She said that she feels like animals sense that somehow, and they often show up near her.

Beyer said that when she paints animals, she is careful to portray them in their natural settings, aiming to show the harmony between the subjects. 

“At the end of the day, we are part of nature, not above nature,” Beyer said. 

Beyer said “I see myself as a channel and an advocate for the natural world, which we’re all part of and we have to respect, and so of course, I’m drawn to cultures and places that have a spiritual connection to the land.”

She explained that her own connection to and feelings about nature that she experiences is what she works to imbue into her artwork, and that she hopes that people will sense that through viewing her paintings.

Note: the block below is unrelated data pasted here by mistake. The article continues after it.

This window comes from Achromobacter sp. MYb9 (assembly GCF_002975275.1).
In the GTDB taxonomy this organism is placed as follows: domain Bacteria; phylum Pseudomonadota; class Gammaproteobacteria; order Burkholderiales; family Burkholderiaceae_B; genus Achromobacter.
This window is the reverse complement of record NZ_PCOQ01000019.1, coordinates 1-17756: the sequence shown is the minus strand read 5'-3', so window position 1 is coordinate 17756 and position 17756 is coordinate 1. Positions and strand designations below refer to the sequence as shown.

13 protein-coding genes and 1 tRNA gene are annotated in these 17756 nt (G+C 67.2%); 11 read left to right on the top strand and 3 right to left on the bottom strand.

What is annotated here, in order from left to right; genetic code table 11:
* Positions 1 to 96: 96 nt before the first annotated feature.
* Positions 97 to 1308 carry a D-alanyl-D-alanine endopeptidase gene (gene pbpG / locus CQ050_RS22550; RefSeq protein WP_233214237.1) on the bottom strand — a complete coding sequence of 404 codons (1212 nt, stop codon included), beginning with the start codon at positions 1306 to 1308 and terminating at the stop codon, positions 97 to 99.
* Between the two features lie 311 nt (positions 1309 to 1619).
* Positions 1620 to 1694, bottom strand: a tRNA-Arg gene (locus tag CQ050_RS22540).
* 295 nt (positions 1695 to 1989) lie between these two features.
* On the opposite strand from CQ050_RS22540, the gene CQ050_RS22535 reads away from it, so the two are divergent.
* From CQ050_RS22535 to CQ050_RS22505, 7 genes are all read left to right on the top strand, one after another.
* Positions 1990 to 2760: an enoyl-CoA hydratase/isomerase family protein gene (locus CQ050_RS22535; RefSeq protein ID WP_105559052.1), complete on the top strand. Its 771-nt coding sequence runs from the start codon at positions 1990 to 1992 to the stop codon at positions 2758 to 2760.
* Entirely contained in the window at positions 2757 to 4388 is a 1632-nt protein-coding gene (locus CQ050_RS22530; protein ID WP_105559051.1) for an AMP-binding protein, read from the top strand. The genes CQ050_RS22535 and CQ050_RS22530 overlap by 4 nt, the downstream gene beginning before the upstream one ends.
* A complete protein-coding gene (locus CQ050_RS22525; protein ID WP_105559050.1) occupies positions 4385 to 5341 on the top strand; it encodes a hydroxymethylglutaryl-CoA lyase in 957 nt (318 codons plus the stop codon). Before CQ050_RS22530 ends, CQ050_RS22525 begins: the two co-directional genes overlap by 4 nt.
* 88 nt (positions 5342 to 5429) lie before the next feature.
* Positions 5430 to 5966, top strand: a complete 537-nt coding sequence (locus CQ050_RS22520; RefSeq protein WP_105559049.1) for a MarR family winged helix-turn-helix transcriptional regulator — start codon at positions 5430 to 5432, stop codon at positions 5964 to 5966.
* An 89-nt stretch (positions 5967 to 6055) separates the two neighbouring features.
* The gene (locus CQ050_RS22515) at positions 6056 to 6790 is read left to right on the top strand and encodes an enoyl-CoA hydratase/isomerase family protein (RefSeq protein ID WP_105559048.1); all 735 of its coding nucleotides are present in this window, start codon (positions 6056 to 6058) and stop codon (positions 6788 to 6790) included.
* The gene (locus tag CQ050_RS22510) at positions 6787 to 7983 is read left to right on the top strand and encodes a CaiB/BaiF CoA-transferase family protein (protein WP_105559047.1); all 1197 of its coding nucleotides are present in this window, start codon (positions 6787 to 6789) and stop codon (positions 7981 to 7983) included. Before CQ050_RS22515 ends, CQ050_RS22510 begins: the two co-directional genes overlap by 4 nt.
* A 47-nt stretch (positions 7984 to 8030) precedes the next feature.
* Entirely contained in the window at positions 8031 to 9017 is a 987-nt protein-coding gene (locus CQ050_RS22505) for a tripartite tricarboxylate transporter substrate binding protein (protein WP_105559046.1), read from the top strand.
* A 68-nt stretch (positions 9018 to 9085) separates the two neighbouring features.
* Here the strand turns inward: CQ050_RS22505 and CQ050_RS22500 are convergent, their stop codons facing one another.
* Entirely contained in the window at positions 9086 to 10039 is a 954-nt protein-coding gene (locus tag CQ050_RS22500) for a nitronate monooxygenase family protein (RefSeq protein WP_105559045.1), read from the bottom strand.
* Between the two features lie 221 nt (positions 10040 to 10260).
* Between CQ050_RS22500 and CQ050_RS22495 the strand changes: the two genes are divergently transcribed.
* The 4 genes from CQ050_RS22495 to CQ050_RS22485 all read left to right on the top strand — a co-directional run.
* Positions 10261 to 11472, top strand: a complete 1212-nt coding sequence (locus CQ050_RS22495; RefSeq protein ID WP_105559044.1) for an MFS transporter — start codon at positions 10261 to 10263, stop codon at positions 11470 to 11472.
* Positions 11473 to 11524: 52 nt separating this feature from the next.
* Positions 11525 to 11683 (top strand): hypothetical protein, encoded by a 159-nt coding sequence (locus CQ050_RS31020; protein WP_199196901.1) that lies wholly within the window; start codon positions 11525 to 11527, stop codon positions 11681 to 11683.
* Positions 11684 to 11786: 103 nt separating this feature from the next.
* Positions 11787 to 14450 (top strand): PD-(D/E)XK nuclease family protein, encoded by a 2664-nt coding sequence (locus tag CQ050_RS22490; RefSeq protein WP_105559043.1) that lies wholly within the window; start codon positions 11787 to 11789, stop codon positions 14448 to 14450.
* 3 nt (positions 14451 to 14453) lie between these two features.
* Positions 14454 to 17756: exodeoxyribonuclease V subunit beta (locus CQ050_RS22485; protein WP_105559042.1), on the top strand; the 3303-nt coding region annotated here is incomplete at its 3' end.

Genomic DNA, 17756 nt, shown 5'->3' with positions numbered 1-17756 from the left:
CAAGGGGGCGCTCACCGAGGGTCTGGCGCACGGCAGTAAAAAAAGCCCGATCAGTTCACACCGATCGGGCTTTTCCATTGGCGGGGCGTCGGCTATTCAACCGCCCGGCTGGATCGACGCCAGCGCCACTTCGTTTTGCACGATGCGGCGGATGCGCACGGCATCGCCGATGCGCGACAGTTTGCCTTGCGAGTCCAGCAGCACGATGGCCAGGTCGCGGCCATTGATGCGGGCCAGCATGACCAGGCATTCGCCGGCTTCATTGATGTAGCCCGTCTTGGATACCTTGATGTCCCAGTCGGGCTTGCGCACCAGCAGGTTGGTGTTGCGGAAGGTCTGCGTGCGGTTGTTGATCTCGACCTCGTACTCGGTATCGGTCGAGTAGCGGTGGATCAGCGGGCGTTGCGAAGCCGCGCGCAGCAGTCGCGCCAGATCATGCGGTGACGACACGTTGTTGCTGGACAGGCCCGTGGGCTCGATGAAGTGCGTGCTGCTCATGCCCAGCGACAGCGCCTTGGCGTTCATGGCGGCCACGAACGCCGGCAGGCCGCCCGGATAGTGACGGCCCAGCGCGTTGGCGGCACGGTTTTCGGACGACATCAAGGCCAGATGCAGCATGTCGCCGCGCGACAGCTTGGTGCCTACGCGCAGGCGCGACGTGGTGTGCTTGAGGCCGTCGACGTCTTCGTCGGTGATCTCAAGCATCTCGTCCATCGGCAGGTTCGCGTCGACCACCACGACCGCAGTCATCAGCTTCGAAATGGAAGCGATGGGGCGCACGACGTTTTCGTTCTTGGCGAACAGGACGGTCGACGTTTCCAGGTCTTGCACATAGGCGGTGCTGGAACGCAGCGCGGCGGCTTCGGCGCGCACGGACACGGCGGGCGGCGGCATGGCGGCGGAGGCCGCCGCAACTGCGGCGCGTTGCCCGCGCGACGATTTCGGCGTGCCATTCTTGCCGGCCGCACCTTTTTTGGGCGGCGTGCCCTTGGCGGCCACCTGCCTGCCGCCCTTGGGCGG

“If somebody comes to see the show I hope they would feel that and what I wish is that it makes them feel good,” she said.

“I believe in the power of art and beauty,” Beyer said, “and making this world which has so many problems a better place, and that could be that art is our small contribution.”

The exhibit can be viewed at the Discovery Center, located at 50 Main St. The Discovery Center is open at 8 a.m. seven days per week. It closes at 4 p.m. each day except Wednesdays and Saturdays, when it closes at noon.

Next Post

Matchbook Distilling Company Shares Recipe for Greenport Buck Cocktail

Even though Very long Island’s North Fork is recognised for its breweries and vineyards, its distilleries are also gaining traction, one particular getting Matchbook Distilling Business, the place spirits are in abundance. The appointment-only distillery, which distills gin, whiskey, and vodka, does not market cocktails but does supply recipes for […]